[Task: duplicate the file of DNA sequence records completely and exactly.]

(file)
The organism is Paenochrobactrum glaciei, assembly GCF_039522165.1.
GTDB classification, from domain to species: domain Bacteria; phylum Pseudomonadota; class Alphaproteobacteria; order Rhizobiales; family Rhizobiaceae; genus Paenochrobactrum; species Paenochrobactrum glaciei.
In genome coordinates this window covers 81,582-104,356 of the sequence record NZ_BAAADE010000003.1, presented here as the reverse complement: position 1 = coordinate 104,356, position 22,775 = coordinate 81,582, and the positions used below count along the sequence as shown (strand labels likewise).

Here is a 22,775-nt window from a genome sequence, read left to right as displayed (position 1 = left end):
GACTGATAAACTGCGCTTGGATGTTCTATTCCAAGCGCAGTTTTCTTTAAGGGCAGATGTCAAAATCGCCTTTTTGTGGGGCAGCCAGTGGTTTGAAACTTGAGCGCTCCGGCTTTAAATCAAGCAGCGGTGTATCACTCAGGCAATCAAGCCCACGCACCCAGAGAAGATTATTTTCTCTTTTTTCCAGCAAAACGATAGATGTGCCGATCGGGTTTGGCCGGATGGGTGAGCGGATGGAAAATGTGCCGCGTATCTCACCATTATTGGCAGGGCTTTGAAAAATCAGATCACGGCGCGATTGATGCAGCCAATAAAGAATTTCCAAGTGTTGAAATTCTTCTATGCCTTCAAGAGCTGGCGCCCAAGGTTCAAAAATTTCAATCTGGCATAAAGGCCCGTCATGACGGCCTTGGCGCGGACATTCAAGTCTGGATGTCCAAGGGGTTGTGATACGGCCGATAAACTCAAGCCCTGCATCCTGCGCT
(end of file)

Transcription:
The organism is Paenochrobactrum glaciei, assembly GCF_039522165.1.
GTDB classification, from domain to species: domain Bacteria; phylum Pseudomonadota; class Alphaproteobacteria; order Rhizobiales; family Rhizobiaceae; genus Paenochrobactrum; species Paenochrobactrum glaciei.
In genome coordinates this window covers 81,582-104,356 of the sequence record NZ_BAAADE010000003.1, presented here as the reverse complement: position 1 = coordinate 104,356, position 22,775 = coordinate 81,582, and the positions used below count along the sequence as shown (strand labels likewise).

Here is a 22,775-nt window from a genome sequence, read left to right as displayed (position 1 = left end):
GACTGATAAACTGCGCTTGGATGTTCTATTCCAAGCGCAGTTTTCTTTAAGGGCAGATGTCAAAATCGCCTTTTTGTGGGGCAGCCAGTGGTTTGAAACTTGAGCGCTCCGGCTTTAAATCAAGCAGCGGTGTATCACTCAGGCAATCAAGCCCACGCACCCAGAGAAGATTATTTTCTCTTTTTTCCAGCAAAACGATAGATGTGCCGATCGGGTTTGGCCGGATGGGTGAGCGGATGGAAAATGTGCCGCGTATCTCACCATTATTGGCAGGGCTTTGAAAAATCAGATCACGGCGCGATTGATGCAGCCAATAAAGAATTTCCAAGTGTTGAAATTCTTCTATGCCTTCAAGAGCTGGCGCCCAAGGTTCAAAAATTTCAATCTGGCATAAAGGCCCGTCATGACGGCCTTGGCGCGGACATTCAAGTCTGGATGTCCAAGGGGTTGTGATACGGCCGATAAACTCAAGCCCTGCATCCTGCGCT